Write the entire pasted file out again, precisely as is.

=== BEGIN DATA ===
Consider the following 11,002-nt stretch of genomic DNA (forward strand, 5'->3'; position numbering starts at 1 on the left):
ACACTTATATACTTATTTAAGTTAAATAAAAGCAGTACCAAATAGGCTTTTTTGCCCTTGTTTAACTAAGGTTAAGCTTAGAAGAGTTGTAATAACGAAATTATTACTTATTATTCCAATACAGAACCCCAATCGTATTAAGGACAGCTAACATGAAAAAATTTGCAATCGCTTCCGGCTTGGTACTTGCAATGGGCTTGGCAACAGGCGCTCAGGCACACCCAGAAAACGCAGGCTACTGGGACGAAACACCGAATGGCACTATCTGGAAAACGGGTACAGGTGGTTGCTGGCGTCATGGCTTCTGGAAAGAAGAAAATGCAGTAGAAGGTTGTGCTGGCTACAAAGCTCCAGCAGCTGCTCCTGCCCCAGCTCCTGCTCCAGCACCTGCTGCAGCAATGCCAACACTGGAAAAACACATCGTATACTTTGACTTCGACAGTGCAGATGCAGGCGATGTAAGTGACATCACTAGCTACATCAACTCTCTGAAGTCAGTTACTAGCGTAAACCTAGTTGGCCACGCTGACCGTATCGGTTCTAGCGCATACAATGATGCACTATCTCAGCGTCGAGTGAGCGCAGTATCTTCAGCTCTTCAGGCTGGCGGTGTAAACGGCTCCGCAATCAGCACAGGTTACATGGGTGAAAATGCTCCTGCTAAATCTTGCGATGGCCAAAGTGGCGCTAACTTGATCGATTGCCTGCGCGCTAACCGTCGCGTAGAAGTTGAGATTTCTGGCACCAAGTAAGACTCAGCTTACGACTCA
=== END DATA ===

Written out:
Consider the following 11,002-nt stretch of genomic DNA (forward strand, 5'->3'; position numbering starts at 1 on the left):
ACACTTATATACTTATTTAAGTTAAATAAAAGCAGTACCAAATAGGCTTTTTTGCCCTTGTTTAACTAAGGTTAAGCTTAGAAGAGTTGTAATAACGAAATTATTACTTATTATTCCAATACAGAACCCCAATCGTATTAAGGACAGCTAACATGAAAAAATTTGCAATCGCTTCCGGCTTGGTACTTGCAATGGGCTTGGCAACAGGCGCTCAGGCACACCCAGAAAACGCAGGCTACTGGGACGAAACACCGAATGGCACTATCTGGAAAACGGGTACAGGTGGTTGCTGGCGTCATGGCTTCTGGAAAGAAGAAAATGCAGTAGAAGGTTGTGCTGGCTACAAAGCTCCAGCAGCTGCTCCTGCCCCAGCTCCTGCTCCAGCACCTGCTGCAGCAATGCCAACACTGGAAAAACACATCGTATACTTTGACTTCGACAGTGCAGATGCAGGCGATGTAAGTGACATCACTAGCTACATCAACTCTCTGAAGTCAGTTACTAGCGTAAACCTAGTTGGCCACGCTGACCGTATCGGTTCTAGCGCATACAATGATGCACTATCTCAGCGTCGAGTGAGCGCAGTATCTTCAGCTCTTCAGGCTGGCGGTGTAAACGGCTCCGCAATCAGCACAGGTTACATGGGTGAAAATGCTCCTGCTAAATCTTGCGATGGCCAAAGTGGCGCTAACTTGATCGATTGCCTGCGCGCTAACCGTCGCGTAGAAGTTGAGATTTCTGGCACCAAGTAAGACTCAGCTTACGACTCA